BlazeAid volunteers find reward in helping others

BlazeAid volunteers find reward in helping others

Bushfires
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The fires were still burning on Kangaroo Island when BlazeAid volunteer Steve Hewitt first arrived on January 4 last year.

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The fires were still burning on Kangaroo Island when BlazeAid volunteer Steve Hewitt first arrived on January 4 last year.

The former school teacher from Hewett had been volunteering at BlazeAid's Edithburgh camp in December 2019, before taking a break for Christmas.

But, when fires broke out on Kangaroo Island, he was asked by BlazeAid founder Kevin Butler to head there instead.

Steve has become something of a regular sight at camps for BlazeAid - a volunteer-based organisation that helps rebuild fences and other structures after fires or floods - after he first got involved in the wake of the Pinery fire.

He said having a fire so close to home, affecting people who shopped in his town, brought it home, so he volunteered for five months from December 2015.

Since then, he and his wife Colleen have volunteered at camps at Bungendore, NSW, Dunedoo, NSW, Kingaroy, Qld, Terang, Vic, and Bunyip, Vic.

"We like to travel and it's far nicer to go somewhere and live in a community for a couple of months, rather than pass through," he said.

"You get to know the community and make good friends. It's nice to be part of the community and get to see the non-touristy parts of where you're staying."

Colleen said her Facebook friends list had exploded in the time they had been working with BlazeAid.

It's really humbling to see what people have lost but they're getting on with life and you do your bit to give a hand. - GRAHAM NORFOLK

While Steve was the first volunteer on KI, he was also very close to the last one off.

"I'd helped to set up camps, close up camps and been there in the middle, but I hadn't been there for the full time, so I wanted to do that," he said.

"I wasn't quite the last to leave but I didn't leave until the camp had closed."

In all, between January and November, Steve spent just six weeks at home - after a quick trip home in March had him stuck at home during the COVID-19 lockdown.

In his 11 months on the island, Steve got to see the full stages of recovery.

"For the first two weeks I was there, the fires were burning, then there was clearing up in ash, but then you start putting up fences and seeing the vegetation come back," he said.

He says one of the most "gratifying" moments was a chance to tell a farmer his paddock, including a gate, was ready to go.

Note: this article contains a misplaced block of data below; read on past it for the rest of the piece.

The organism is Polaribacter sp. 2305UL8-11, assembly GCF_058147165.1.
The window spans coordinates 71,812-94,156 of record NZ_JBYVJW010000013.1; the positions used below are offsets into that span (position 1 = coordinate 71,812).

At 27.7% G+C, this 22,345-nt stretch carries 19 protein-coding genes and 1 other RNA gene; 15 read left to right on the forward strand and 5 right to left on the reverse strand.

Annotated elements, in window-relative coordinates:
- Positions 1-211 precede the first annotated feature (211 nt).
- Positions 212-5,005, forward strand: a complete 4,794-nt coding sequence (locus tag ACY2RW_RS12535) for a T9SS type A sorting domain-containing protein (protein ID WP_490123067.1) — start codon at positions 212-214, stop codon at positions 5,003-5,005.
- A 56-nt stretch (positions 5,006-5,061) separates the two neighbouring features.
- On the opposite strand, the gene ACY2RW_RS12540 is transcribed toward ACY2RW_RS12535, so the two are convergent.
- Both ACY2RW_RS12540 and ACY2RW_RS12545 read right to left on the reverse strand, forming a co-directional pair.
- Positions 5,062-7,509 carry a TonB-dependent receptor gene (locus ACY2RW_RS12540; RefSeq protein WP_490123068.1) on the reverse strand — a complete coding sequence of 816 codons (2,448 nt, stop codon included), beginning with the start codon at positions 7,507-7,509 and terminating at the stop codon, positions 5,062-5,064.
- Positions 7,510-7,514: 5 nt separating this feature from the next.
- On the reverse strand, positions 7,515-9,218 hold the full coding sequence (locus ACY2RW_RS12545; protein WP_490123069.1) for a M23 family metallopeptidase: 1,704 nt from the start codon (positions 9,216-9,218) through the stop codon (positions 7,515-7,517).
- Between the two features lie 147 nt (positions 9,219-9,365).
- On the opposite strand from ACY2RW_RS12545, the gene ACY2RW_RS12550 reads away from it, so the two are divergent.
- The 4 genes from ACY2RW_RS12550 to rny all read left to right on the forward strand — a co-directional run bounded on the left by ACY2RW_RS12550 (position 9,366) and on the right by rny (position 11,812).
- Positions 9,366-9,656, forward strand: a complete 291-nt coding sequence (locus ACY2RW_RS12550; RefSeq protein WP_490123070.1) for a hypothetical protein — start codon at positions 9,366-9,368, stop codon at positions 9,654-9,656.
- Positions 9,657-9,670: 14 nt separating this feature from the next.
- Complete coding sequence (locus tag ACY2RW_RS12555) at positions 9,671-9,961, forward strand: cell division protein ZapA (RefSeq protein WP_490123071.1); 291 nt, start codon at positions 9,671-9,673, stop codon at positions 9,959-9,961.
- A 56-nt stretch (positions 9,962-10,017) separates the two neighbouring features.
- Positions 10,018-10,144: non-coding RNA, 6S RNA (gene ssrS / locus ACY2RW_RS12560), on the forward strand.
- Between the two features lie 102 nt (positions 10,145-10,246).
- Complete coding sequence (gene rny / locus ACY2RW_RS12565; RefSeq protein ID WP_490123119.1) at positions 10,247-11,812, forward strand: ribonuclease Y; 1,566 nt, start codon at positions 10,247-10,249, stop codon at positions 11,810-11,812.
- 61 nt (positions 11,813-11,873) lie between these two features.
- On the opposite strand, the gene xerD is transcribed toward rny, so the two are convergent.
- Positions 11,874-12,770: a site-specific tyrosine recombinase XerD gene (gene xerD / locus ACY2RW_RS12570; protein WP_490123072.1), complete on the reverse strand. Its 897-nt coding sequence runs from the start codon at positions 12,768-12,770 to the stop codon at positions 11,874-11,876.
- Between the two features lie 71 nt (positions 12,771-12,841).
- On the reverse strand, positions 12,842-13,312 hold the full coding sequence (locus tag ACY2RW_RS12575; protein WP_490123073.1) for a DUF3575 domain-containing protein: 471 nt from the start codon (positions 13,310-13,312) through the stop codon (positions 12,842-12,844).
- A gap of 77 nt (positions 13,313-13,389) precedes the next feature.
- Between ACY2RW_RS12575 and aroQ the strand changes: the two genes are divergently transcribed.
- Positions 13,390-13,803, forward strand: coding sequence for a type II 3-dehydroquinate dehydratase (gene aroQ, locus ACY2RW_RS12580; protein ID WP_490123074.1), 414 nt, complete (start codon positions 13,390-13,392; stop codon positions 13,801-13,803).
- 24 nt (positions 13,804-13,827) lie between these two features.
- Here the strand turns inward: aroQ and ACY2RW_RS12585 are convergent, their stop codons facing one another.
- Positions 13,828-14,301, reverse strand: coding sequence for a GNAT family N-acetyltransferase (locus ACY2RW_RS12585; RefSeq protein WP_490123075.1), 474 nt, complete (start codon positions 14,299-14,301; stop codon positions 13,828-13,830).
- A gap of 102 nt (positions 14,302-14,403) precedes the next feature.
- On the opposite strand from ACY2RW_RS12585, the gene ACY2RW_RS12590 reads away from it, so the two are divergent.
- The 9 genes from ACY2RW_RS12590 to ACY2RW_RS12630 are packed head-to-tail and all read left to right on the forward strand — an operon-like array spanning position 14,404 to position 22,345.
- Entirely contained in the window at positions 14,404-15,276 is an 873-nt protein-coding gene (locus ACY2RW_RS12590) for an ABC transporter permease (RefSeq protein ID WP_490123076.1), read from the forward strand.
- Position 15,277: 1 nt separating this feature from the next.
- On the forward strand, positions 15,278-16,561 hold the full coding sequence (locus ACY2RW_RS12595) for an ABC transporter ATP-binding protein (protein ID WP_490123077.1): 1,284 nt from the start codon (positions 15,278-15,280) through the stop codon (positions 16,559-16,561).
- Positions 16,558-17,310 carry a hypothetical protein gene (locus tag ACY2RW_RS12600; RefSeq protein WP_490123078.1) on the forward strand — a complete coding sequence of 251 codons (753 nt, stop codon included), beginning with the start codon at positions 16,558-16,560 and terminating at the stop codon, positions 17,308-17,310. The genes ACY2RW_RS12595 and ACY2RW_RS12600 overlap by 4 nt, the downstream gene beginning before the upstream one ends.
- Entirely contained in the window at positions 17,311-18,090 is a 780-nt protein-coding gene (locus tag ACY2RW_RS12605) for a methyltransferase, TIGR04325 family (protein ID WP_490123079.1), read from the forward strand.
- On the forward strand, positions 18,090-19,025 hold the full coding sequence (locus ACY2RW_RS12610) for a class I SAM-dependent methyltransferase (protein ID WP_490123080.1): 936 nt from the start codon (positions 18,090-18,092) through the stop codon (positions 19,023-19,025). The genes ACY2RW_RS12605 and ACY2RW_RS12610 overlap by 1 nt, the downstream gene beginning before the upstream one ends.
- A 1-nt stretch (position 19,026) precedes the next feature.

"The look on his face - that was the first paddock he'd had in three months," he said.

"Quite often I'd go out, and it would get to 4pm and the farmer would already be moving sheep in as I'm tying off, because they're that desperate for paddocks."

Steve says one of the biggest responses he gets when talking about BlazeAid is people saying they do not have the skills.

"I knew nothing about fencing when I started," he said. "You don't have to have particular skills or ability, there is always something you can do."

RELATED:BlazeAid begins rebuild efforts in Lucindale community

He is already making plans to head to Lucindale, and has been helping prepare and maintain the BlazeAid trailers, stored at Mallala, in preparation.

Fellow KI volunteers Graham and Maxine Norfolk, Quorn, originally intended to spend two weeks, or a month at most, at the camp.

They ended up staying there more than seven months, including a stint as camp coordinators.

They arrived on the island on March 14, just days before a nationwide lockdown.

That lockdown ended their potential plans to do some travelling, and with a choice to continue their "essential work" at BlazeAid, or "sit at home for months", they chose the island life.

For Graham, who has retired from his handyman business, it was a chance to help farmers, after previously volunteering at a camp in Cloncurry, Qld.

"I thought I probably had a little bit of experience with fencing that I might be able to offer," he said.

"It's really humbling to see what people have lost but they're getting on with life and you do your bit to give a hand."

While Maxine was not out fixing fences, she had the critical role of looking after the camp, including preparing meals and cleaning - which became particularly vital during the pandemic.

RELATED:BlazeAid completes 750km of fencing on KI

BlazeAid Pinery effort finishes

She said especially during the winter months, the dining room became a hub - in part as the warmest place - and people would gather for meals and to socialise, play games and even take part in craft nights.

"We found it a fascinating time - everyone looks at things in different ways, and it's interesting to learn about the lives of others," she said.

Graham estimated they had made more than 30 new friends from their time on KI.

"Living and working with other people, particularly backpackers, is a bit of an eye opener," he said.

You don't have to have particular skills or ability, there is always something you can do. - STEVE HEWITT

While they're enjoying life at home again, they are also considering volunteering again in the future.

"It's a fabulous experience, especially if you go into it with an open mind," Maxine said.

During 2020, more than 2000 people volunteered at various BlazeAid camps across SA, with 221 helping out at Kingston SE, following on from the Keilira fire, while 992 people were involved in the clean-up in the Adelaide Hills through the Lobethal camp and 788 at Parndana.

There were also 255 people involved in the Edithburgh camp in 2019-20.

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